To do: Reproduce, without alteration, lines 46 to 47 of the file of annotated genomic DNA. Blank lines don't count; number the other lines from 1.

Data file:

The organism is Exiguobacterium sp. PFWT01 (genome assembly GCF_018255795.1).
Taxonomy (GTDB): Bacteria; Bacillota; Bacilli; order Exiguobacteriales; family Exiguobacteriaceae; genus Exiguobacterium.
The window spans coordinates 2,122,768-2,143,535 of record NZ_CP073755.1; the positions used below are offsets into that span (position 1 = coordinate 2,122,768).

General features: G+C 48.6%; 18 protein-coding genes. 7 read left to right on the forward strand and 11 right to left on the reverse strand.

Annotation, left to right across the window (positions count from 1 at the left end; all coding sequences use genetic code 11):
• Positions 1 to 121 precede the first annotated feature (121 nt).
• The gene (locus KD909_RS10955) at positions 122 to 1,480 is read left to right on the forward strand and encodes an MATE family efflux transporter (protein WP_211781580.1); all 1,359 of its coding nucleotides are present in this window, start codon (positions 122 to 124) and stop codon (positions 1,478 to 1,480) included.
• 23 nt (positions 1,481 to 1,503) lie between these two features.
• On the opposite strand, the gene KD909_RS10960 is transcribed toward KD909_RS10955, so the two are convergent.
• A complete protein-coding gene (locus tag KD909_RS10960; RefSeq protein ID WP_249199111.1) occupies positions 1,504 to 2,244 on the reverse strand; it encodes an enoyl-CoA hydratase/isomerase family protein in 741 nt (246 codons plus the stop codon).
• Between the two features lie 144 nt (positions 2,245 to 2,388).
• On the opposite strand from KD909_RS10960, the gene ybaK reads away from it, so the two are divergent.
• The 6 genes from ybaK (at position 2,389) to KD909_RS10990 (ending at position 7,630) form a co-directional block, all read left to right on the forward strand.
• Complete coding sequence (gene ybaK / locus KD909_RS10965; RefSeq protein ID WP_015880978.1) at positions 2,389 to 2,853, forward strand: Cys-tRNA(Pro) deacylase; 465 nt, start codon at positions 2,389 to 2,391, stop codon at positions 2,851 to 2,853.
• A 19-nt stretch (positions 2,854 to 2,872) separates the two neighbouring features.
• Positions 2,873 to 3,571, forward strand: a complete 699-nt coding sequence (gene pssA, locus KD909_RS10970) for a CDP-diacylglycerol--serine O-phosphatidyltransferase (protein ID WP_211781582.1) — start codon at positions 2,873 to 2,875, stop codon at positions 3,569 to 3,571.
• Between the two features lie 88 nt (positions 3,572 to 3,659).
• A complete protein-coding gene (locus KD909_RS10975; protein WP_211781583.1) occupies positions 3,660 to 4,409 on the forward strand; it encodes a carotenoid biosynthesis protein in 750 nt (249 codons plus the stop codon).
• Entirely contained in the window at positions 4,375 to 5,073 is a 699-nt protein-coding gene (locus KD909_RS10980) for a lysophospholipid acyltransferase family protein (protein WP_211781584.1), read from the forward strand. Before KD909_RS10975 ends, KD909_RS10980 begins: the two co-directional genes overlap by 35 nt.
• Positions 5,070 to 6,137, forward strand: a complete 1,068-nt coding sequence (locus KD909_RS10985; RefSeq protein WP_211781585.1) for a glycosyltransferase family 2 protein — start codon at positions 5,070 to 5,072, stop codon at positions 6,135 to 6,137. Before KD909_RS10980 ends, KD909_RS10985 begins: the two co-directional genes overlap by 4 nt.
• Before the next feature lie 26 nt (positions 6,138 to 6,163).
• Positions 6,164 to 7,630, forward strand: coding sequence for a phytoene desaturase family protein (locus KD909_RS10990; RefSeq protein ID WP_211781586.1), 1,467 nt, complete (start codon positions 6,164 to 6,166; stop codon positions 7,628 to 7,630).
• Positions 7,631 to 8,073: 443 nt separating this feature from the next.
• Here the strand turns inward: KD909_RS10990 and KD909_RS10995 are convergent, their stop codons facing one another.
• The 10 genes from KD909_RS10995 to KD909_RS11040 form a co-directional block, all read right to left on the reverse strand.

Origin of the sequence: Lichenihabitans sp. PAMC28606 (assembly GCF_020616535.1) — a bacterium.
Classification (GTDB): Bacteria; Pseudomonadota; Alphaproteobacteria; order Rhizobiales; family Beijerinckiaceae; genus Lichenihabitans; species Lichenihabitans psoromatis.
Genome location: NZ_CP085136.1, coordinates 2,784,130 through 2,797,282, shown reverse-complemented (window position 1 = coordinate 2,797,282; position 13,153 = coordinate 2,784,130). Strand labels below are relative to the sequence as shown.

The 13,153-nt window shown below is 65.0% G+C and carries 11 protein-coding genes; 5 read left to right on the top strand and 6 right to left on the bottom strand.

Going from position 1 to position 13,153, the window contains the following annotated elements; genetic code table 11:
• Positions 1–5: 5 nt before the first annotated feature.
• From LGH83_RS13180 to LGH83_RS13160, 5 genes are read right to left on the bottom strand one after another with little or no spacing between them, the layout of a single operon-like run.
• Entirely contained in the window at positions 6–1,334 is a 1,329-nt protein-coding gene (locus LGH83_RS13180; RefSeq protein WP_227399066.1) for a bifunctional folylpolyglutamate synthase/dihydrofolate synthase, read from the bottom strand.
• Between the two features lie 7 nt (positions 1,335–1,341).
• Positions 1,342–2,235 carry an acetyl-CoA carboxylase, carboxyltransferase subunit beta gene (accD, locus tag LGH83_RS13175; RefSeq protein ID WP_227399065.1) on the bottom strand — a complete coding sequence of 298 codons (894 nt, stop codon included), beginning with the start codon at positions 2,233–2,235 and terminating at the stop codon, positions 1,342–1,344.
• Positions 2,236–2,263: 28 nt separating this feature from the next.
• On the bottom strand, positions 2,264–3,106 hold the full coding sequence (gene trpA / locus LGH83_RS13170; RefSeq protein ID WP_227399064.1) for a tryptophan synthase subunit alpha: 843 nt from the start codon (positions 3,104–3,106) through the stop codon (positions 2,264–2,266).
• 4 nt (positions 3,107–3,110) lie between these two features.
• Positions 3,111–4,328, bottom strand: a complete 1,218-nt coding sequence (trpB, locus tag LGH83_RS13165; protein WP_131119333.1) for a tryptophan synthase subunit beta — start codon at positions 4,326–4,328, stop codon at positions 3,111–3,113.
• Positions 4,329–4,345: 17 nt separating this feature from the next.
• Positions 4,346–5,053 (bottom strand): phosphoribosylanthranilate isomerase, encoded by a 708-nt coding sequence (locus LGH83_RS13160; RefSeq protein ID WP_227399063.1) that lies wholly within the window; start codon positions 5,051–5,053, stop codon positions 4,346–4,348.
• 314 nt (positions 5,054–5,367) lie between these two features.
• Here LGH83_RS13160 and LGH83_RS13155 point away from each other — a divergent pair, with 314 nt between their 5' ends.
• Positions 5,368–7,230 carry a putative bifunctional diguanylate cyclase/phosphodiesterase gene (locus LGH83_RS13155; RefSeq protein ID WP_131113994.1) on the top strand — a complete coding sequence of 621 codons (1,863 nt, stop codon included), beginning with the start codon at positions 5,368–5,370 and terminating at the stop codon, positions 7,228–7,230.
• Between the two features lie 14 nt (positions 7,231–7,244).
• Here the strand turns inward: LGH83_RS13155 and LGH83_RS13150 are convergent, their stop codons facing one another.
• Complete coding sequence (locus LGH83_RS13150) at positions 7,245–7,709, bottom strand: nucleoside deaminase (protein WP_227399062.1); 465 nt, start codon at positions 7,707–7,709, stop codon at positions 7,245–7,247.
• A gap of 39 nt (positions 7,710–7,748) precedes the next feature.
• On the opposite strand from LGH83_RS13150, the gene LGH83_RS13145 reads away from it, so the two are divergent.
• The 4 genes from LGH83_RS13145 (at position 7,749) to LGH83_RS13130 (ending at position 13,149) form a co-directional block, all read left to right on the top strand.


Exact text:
• Here the strand turns inward: LGH83_RS13155 and LGH83_RS13150 are convergent, their stop codons facing one another.
• Complete coding sequence (locus LGH83_RS13150) at positions 7,245–7,709, bottom strand: nucleoside deaminase (protein WP_227399062.1); 465 nt, start codon at positions 7,707–7,709, stop codon at positions 7,245–7,247.